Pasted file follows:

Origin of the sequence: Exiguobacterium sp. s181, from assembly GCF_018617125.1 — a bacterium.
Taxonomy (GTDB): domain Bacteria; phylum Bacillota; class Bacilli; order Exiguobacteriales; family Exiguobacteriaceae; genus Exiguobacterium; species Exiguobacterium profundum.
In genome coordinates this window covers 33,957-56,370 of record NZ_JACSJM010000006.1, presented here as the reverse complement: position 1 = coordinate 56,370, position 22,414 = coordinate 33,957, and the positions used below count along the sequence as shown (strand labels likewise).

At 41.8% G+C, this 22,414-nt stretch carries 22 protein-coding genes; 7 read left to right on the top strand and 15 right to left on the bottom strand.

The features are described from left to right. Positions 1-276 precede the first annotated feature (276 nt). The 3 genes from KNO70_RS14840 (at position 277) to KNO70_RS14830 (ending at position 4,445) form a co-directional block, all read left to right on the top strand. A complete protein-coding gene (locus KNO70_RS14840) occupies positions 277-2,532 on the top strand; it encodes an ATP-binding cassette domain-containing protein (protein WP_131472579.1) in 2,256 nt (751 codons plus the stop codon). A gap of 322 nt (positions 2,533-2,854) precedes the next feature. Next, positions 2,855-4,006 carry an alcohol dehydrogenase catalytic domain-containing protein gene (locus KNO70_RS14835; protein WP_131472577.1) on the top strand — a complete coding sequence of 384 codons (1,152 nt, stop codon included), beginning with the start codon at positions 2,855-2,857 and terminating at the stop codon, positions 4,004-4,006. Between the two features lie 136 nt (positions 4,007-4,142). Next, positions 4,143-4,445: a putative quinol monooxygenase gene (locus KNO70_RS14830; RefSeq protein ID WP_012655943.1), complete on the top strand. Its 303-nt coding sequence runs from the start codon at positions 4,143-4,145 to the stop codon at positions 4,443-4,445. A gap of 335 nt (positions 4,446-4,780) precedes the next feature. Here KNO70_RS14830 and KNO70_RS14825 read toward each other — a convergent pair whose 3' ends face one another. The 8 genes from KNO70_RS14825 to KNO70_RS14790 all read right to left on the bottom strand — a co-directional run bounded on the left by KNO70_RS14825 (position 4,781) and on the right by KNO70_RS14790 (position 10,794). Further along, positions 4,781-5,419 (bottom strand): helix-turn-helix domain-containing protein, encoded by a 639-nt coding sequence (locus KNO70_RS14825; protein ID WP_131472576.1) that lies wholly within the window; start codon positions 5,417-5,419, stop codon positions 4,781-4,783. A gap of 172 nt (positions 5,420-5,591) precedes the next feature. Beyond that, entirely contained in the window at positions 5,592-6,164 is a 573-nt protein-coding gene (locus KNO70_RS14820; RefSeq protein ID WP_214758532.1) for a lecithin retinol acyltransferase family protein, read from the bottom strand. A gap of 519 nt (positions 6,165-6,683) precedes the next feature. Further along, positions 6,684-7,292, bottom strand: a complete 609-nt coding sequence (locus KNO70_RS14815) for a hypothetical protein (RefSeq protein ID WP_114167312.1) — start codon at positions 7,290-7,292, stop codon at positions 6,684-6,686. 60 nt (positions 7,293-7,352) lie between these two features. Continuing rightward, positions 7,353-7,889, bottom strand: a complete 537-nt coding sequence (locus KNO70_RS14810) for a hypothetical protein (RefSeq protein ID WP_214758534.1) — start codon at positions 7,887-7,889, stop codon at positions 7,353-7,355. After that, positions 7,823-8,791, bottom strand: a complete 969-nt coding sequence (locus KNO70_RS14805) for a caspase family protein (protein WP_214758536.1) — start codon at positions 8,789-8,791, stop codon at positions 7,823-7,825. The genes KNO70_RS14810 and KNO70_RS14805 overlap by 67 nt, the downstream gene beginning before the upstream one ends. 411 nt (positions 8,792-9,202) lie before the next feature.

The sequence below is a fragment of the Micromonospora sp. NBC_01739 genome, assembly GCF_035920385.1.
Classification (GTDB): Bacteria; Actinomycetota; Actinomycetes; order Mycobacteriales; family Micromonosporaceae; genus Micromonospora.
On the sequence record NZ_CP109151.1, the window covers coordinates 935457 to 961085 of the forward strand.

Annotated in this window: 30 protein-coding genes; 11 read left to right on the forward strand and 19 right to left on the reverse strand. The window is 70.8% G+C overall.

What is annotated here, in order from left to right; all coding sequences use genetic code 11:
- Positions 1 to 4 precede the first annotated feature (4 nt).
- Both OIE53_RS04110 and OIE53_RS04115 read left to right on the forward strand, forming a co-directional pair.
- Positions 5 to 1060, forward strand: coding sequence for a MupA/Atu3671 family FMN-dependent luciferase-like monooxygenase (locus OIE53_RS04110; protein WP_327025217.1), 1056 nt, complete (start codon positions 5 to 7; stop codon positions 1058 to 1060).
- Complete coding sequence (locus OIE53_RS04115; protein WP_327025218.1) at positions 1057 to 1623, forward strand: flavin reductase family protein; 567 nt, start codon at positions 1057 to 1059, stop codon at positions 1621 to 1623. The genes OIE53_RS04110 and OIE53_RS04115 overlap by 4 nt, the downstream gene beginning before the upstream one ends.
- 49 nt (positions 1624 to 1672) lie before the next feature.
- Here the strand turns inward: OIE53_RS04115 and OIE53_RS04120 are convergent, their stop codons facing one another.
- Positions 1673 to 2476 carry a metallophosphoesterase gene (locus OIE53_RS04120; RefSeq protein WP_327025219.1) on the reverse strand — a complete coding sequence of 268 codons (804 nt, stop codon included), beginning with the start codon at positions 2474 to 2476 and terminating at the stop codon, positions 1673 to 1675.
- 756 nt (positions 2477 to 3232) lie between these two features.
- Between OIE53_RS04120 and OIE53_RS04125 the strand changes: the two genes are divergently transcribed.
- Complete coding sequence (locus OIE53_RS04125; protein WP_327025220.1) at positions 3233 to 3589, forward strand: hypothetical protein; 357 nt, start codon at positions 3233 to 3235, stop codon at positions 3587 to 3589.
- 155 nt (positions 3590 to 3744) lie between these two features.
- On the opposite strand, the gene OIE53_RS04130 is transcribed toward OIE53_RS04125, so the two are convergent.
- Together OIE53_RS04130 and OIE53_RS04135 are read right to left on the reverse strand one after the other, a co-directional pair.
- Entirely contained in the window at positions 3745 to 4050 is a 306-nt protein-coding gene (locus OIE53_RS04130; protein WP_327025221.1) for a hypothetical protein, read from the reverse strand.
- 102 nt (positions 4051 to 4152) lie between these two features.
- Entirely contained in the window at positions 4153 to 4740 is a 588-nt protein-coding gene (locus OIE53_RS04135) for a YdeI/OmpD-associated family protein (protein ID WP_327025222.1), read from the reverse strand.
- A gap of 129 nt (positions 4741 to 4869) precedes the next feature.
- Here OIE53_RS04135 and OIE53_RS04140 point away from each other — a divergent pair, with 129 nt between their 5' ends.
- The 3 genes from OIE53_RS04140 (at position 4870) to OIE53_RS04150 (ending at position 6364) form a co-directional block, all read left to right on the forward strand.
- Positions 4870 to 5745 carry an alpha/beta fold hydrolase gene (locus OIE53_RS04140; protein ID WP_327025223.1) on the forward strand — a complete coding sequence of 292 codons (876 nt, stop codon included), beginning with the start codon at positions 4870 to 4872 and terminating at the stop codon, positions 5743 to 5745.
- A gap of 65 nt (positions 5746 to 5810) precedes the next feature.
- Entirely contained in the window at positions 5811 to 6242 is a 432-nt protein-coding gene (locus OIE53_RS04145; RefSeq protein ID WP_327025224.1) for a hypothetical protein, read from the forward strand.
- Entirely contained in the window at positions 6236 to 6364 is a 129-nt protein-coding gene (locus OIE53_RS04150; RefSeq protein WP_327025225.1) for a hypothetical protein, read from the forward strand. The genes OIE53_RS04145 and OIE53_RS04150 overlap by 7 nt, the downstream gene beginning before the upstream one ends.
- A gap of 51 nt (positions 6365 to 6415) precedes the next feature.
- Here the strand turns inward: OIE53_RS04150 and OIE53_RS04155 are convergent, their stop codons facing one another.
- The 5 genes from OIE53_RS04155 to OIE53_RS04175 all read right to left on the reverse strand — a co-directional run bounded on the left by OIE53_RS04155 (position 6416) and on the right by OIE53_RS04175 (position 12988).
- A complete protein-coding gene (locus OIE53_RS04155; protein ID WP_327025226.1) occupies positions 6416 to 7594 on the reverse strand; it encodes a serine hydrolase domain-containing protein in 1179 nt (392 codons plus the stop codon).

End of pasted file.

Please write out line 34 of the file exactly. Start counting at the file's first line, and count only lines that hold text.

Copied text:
- A gap of 51 nt (positions 6365 to 6415) precedes the next feature.